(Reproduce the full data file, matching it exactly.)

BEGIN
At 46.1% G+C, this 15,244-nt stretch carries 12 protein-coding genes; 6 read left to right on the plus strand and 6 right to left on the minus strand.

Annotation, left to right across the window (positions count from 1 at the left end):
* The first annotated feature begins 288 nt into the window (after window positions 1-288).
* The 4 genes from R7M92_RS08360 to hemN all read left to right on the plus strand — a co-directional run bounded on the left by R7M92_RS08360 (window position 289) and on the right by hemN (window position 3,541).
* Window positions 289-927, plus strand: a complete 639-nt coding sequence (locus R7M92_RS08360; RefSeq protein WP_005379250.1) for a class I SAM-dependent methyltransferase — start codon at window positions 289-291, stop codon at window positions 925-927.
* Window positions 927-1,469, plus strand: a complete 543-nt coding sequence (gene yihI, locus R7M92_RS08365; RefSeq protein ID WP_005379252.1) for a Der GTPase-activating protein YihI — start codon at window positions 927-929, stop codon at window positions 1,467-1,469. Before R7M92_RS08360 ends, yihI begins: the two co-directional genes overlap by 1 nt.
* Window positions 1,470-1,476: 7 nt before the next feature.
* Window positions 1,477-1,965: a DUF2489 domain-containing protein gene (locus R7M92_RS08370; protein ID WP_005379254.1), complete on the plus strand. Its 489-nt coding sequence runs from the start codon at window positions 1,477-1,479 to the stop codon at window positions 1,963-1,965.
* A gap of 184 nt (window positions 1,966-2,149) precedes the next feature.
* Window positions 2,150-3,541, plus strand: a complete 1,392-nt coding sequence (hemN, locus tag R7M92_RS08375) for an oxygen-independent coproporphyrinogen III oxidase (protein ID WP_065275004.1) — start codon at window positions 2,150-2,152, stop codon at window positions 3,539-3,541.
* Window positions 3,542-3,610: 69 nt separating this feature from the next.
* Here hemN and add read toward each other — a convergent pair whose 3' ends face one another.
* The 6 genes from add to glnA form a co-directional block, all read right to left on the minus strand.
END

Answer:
At 46.1% G+C, this 15,244-nt stretch carries 12 protein-coding genes; 6 read left to right on the plus strand and 6 right to left on the minus strand.

Annotation, left to right across the window (positions count from 1 at the left end):
* The first annotated feature begins 288 nt into the window (after window positions 1-288).
* The 4 genes from R7M92_RS08360 to hemN all read left to right on the plus strand — a co-directional run bounded on the left by R7M92_RS08360 (window position 289) and on the right by hemN (window position 3,541).
* Window positions 289-927, plus strand: a complete 639-nt coding sequence (locus R7M92_RS08360; RefSeq protein WP_005379250.1) for a class I SAM-dependent methyltransferase — start codon at window positions 289-291, stop codon at window positions 925-927.
* Window positions 927-1,469, plus strand: a complete 543-nt coding sequence (gene yihI, locus R7M92_RS08365; RefSeq protein ID WP_005379252.1) for a Der GTPase-activating protein YihI — start codon at window positions 927-929, stop codon at window positions 1,467-1,469. Before R7M92_RS08360 ends, yihI begins: the two co-directional genes overlap by 1 nt.
* Window positions 1,470-1,476: 7 nt before the next feature.
* Window positions 1,477-1,965: a DUF2489 domain-containing protein gene (locus R7M92_RS08370; protein ID WP_005379254.1), complete on the plus strand. Its 489-nt coding sequence runs from the start codon at window positions 1,477-1,479 to the stop codon at window positions 1,963-1,965.
* A gap of 184 nt (window positions 1,966-2,149) precedes the next feature.
* Window positions 2,150-3,541, plus strand: a complete 1,392-nt coding sequence (hemN, locus tag R7M92_RS08375) for an oxygen-independent coproporphyrinogen III oxidase (protein ID WP_065275004.1) — start codon at window positions 2,150-2,152, stop codon at window positions 3,539-3,541.
* Window positions 3,542-3,610: 69 nt separating this feature from the next.
* Here hemN and add read toward each other — a convergent pair whose 3' ends face one another.
* The 6 genes from add to glnA form a co-directional block, all read right to left on the minus strand.